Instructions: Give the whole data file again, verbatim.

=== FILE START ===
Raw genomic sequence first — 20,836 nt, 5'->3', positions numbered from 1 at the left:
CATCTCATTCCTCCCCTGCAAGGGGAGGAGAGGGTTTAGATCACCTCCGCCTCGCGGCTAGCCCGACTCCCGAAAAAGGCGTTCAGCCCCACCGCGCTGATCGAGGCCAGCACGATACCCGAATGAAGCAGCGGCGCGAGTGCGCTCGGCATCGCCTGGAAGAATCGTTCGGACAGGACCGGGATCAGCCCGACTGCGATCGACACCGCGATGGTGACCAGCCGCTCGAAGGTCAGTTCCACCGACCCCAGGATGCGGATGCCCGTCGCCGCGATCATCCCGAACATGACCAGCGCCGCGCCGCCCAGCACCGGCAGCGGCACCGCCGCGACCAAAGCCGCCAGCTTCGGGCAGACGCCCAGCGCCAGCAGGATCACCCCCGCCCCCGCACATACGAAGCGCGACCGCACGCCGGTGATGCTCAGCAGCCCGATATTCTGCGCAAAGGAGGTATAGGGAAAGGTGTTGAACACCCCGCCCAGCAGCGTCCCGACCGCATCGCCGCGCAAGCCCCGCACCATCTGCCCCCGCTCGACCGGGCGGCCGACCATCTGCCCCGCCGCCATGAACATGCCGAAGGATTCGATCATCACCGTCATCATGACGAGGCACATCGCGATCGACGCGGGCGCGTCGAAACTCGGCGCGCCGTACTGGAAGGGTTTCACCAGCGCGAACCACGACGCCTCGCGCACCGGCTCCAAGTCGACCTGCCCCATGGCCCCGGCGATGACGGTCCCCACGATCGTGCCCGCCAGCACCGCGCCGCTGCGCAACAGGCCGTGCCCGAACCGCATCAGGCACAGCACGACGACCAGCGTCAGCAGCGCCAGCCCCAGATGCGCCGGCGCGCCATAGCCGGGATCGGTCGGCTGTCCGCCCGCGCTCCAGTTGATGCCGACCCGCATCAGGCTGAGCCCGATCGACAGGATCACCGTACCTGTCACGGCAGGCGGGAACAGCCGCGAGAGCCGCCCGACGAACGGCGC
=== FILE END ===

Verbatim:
Raw genomic sequence first — 20,836 nt, 5'->3', positions numbered from 1 at the left:
CATCTCATTCCTCCCCTGCAAGGGGAGGAGAGGGTTTAGATCACCTCCGCCTCGCGGCTAGCCCGACTCCCGAAAAAGGCGTTCAGCCCCACCGCGCTGATCGAGGCCAGCACGATACCCGAATGAAGCAGCGGCGCGAGTGCGCTCGGCATCGCCTGGAAGAATCGTTCGGACAGGACCGGGATCAGCCCGACTGCGATCGACACCGCGATGGTGACCAGCCGCTCGAAGGTCAGTTCCACCGACCCCAGGATGCGGATGCCCGTCGCCGCGATCATCCCGAACATGACCAGCGCCGCGCCGCCCAGCACCGGCAGCGGCACCGCCGCGACCAAAGCCGCCAGCTTCGGGCAGACGCCCAGCGCCAGCAGGATCACCCCCGCCCCCGCACATACGAAGCGCGACCGCACGCCGGTGATGCTCAGCAGCCCGATATTCTGCGCAAAGGAGGTATAGGGAAAGGTGTTGAACACCCCGCCCAGCAGCGTCCCGACCGCATCGCCGCGCAAGCCCCGCACCATCTGCCCCCGCTCGACCGGGCGGCCGACCATCTGCCCCGCCGCCATGAACATGCCGAAGGATTCGATCATCACCGTCATCATGACGAGGCACATCGCGATCGACGCGGGCGCGTCGAAACTCGGCGCGCCGTACTGGAAGGGTTTCACCAGCGCGAACCACGACGCCTCGCGCACCGGCTCCAAGTCGACCTGCCCCATGGCCCCGGCGATGACGGTCCCCACGATCGTGCCCGCCAGCACCGCGCCGCTGCGCAACAGGCCGTGCCCGAACCGCATCAGGCACAGCACGACGACCAGCGTCAGCAGCGCCAGCCCCAGATGCGCCGGCGCGCCATAGCCGGGATCGGTCGGCTGTCCGCCCGCGCTCCAGTTGATGCCGACCCGCATCAGGCTGAGCCCGATCGACAGGATCACCGTACCTGTCACGGCAGGCGGGAACAGCCGCGAGAGCCGCCCGACGAACGGCGC